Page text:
We examine the problem of learning a probabilistic model for melody directly from musical sequences belonging to the same genre. This is a challenging task as one needs to capture not only the rich temporal structure evident in music, but also the complex statistical dependencies among different music components. To address this problem we introduce the Variable-gram Topic Model, which couples the latent topic formalism with a systematic model for contextual information. We evaluate the model on next-step prediction. Additionally, we present a novel way of model evaluation, where we directly compare model samples with data sequences using the Maximum Mean Discrepancy of string kernels, to assess how close is the model distribution to the data distribution. We show that the model has the highest performance under both evaluation measures when compared to LDA, the Topic Bigram and related non-topic models.
We investigate the problem of modeling symbolic sequences of polyphonic music in a completely general piano-roll representation. We introduce a probabilistic model based on distribution estimators conditioned on a recurrent neural network that is able to discover temporal dependencies in high-dimensional sequences. Our approach outperforms many traditional models of polyphonic music on a variety of realistic datasets. We show how our musical language model can serve as a symbolic prior to improve the accuracy of polyphonic transcription.
Deep generative models for symbolic music are typically designed to model temporal dependencies in music so as to predict the next musical event given previous events. In many cases, such models are expected to learn abstract concepts such as harmony, meter, and rhythm from raw musical data without any additional information. In this study, we investigate the effects of explicitly conditioning deep generative models with musically relevant information. Specifically, we study the effects of four different conditioning inputs on the performance of a recurrent monophonic melody generation model. Several combinations of these conditioning inputs are used to train different model variants which are then evaluated using three objective evaluation paradigms across two genres of music. The results indicate musically relevant conditioning significantly improves learning and performance, and reveal how this information affects learning of musical features related to pitch and rhythm. An informal subjective evaluation suggests a corresponding improvement in the aesthetic quality of generations.
We introduce a method for imposing higher-level structure on generated, polyphonic music. A Convolutional Restricted Boltzmann Machine (C-RBM) as a generative model is combined with gradient descent constraint optimization to provide further control over the generation process. Among other things, this allows for the use of a "template" piece, from which some structural properties can be extracted, and transferred as constraints to newly generated material. The sampling process is guided with Simulated Annealing in order to avoid local optima, and find solutions that both satisfy the constraints, and are relatively stable with respect to the C-RBM. Results show that with this approach it is possible to control the higher level self-similarity structure, the meter, as well as tonal properties of the resulting musical piece while preserving its local musical coherence.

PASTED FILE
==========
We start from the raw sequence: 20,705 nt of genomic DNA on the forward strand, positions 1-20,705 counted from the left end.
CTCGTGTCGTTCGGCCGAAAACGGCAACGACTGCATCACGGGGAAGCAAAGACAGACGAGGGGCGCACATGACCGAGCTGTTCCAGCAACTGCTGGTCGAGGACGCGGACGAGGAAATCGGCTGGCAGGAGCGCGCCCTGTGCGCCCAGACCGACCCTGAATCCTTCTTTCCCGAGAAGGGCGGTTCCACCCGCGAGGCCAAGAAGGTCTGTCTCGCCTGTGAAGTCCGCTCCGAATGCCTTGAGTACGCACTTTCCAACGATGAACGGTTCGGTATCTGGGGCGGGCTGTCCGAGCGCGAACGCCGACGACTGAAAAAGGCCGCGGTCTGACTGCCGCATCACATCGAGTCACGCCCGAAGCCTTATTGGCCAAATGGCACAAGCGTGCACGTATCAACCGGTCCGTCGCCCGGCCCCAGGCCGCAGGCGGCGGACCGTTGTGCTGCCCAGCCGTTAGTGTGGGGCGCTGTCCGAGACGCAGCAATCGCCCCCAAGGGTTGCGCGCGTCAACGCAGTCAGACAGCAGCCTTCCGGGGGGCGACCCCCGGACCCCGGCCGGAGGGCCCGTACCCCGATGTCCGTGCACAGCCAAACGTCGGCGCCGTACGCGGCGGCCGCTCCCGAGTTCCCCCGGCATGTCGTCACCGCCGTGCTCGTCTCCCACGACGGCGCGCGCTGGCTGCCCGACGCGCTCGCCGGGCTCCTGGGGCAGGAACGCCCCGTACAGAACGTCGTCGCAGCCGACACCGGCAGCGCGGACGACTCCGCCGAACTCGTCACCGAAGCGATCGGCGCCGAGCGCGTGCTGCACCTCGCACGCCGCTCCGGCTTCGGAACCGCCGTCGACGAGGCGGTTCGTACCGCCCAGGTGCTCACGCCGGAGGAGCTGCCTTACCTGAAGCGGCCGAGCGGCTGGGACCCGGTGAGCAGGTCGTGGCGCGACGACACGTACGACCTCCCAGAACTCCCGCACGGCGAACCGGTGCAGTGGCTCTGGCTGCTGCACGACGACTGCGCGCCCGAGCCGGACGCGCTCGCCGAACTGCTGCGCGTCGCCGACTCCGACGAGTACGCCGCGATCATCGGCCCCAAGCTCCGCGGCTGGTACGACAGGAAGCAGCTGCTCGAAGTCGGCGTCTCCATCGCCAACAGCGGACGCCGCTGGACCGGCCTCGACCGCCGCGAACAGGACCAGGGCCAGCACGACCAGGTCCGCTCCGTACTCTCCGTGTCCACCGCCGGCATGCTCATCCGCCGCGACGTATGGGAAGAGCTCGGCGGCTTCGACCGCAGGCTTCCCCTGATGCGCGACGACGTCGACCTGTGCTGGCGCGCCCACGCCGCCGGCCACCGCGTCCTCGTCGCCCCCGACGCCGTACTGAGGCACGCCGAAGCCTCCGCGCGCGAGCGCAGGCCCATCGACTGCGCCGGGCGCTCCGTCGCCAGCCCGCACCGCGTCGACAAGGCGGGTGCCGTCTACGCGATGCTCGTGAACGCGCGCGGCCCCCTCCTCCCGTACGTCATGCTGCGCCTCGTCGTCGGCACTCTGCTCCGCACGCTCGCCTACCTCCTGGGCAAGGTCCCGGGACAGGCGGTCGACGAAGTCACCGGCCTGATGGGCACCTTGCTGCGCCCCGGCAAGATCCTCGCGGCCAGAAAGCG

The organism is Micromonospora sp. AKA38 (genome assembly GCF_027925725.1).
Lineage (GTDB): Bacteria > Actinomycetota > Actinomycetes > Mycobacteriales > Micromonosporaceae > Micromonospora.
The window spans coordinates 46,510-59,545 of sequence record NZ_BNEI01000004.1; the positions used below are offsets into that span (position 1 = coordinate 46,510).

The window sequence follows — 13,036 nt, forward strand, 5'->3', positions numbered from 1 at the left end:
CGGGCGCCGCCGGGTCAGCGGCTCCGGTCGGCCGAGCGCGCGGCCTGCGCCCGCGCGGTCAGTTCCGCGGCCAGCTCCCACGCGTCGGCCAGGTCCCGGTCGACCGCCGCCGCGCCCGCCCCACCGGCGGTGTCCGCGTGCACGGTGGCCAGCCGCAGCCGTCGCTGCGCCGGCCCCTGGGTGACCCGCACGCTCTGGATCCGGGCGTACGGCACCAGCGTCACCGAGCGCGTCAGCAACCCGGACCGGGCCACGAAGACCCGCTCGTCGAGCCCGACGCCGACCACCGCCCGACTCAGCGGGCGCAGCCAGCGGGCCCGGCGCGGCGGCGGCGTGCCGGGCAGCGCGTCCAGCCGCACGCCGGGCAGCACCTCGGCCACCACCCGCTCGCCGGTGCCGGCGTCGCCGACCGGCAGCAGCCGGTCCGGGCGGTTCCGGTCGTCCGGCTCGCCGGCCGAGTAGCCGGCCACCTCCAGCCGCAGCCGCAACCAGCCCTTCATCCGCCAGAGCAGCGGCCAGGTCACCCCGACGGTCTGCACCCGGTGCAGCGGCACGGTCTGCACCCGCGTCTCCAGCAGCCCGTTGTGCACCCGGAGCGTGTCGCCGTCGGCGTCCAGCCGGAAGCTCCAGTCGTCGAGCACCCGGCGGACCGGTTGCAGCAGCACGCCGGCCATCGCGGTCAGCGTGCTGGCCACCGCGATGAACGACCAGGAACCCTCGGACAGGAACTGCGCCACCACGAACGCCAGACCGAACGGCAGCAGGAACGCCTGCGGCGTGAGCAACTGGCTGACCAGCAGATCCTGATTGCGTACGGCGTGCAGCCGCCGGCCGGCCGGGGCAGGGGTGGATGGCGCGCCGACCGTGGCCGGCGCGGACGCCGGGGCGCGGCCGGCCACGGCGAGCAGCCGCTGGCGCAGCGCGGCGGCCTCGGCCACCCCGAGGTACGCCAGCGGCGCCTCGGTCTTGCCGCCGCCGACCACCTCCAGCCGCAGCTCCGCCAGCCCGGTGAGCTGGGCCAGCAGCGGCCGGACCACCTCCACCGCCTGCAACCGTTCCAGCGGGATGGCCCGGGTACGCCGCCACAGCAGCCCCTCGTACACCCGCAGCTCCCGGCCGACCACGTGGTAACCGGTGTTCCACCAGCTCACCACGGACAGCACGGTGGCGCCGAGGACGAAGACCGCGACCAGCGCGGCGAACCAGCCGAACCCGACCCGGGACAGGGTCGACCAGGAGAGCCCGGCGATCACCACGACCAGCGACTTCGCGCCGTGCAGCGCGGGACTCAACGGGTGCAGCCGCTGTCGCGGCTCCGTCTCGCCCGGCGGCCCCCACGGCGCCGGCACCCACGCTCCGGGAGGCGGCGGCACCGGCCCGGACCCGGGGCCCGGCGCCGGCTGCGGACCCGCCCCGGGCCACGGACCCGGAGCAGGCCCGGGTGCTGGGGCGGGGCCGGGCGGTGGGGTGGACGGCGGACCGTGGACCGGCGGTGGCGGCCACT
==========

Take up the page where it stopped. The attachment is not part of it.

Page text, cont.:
Existing automatic music generation approaches that feature deep learning can be broadly classified into two types: raw audio models and symbolic models. Symbolic models, which train and generate at the note level, are currently the more prevalent approach; these models can capture long-range dependencies of melodic structure, but fail to grasp the nuances and richness of raw audio generations. Raw audio models, such as DeepMind's WaveNet, train directly on sampled audio waveforms, allowing them to produce realistic-sounding, albeit unstructured music. In this paper, we propose an automatic music generation methodology combining both of these approaches to create structured, realistic-sounding compositions. We consider a Long Short Term Memory network to learn the melodic structure of different styles of music, and then use the unique symbolic generations from this model as a conditioning input to a WaveNet-based raw audio generator, creating a model for automatic, novel music. We then evaluate this approach by showcasing results of this work.